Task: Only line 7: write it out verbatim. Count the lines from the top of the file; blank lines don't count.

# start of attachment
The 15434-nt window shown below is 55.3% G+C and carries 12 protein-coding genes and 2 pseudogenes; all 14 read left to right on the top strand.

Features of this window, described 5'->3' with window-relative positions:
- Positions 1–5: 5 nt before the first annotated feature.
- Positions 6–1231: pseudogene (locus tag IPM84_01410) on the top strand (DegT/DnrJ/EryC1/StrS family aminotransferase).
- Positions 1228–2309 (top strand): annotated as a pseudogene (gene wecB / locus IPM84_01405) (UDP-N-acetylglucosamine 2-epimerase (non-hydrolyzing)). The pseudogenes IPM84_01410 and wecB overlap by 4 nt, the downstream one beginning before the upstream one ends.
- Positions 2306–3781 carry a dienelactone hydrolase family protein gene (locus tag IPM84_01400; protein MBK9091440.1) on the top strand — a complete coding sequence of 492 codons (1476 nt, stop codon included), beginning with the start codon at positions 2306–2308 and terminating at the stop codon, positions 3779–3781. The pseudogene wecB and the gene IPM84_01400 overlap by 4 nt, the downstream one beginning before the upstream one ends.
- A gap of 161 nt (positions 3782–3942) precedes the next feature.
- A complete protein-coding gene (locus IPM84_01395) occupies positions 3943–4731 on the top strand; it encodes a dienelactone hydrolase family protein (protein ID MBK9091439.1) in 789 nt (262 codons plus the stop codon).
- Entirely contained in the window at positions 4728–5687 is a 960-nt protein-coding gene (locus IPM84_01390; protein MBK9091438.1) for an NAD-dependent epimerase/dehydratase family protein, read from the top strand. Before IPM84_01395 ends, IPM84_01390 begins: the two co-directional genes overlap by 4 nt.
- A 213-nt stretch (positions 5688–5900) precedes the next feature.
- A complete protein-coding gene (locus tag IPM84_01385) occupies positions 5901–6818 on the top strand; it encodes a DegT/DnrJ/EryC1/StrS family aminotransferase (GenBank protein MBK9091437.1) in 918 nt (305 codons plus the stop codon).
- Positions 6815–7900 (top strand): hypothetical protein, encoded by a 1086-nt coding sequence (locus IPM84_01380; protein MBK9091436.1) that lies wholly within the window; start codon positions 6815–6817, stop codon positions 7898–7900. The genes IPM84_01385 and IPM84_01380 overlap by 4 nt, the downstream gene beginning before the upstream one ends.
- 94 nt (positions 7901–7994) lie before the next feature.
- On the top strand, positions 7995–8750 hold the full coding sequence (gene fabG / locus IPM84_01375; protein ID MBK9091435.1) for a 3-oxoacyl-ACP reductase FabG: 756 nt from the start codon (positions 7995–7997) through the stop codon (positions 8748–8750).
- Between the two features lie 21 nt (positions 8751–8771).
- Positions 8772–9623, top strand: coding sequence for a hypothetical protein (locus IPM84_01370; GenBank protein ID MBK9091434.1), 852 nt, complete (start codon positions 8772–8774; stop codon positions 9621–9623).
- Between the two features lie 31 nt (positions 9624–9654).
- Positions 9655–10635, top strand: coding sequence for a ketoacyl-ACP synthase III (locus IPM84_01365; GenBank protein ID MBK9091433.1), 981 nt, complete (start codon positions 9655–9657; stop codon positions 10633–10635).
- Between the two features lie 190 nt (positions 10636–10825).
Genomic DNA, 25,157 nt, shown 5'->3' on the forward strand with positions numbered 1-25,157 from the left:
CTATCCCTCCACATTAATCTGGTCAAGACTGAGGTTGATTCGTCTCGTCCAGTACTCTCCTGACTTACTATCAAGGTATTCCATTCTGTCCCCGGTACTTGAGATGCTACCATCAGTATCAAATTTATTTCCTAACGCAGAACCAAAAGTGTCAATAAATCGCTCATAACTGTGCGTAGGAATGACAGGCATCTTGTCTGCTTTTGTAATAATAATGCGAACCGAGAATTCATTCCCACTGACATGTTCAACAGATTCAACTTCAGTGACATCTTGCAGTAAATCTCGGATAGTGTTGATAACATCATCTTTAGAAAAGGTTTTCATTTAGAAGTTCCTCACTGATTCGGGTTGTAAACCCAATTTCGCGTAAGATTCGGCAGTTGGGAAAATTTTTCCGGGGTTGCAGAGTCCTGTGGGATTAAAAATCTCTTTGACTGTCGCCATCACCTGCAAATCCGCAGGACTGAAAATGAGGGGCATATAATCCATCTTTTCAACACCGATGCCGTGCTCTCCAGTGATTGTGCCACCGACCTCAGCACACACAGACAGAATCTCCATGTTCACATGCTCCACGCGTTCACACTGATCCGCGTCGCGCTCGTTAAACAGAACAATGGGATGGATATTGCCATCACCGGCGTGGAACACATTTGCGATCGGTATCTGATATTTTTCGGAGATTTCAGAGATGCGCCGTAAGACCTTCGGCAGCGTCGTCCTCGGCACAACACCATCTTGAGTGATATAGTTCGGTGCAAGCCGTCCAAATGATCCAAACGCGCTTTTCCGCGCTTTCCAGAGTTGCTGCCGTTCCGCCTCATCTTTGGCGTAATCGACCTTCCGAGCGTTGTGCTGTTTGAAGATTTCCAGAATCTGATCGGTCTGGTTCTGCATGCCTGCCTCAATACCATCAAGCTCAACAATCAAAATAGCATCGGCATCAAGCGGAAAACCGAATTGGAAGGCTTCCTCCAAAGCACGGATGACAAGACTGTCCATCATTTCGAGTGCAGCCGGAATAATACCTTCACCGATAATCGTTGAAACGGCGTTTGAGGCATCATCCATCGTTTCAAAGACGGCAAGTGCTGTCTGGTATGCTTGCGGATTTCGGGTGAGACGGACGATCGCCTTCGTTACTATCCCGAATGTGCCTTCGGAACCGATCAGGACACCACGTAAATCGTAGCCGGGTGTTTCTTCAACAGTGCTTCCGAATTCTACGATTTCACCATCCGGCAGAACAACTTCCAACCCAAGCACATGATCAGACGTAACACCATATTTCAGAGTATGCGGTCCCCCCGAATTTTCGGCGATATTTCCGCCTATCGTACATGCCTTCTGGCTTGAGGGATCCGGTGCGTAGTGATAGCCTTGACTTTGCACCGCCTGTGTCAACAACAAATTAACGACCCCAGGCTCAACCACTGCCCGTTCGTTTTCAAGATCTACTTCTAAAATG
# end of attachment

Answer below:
- A gap of 161 nt (positions 3782–3942) precedes the next feature.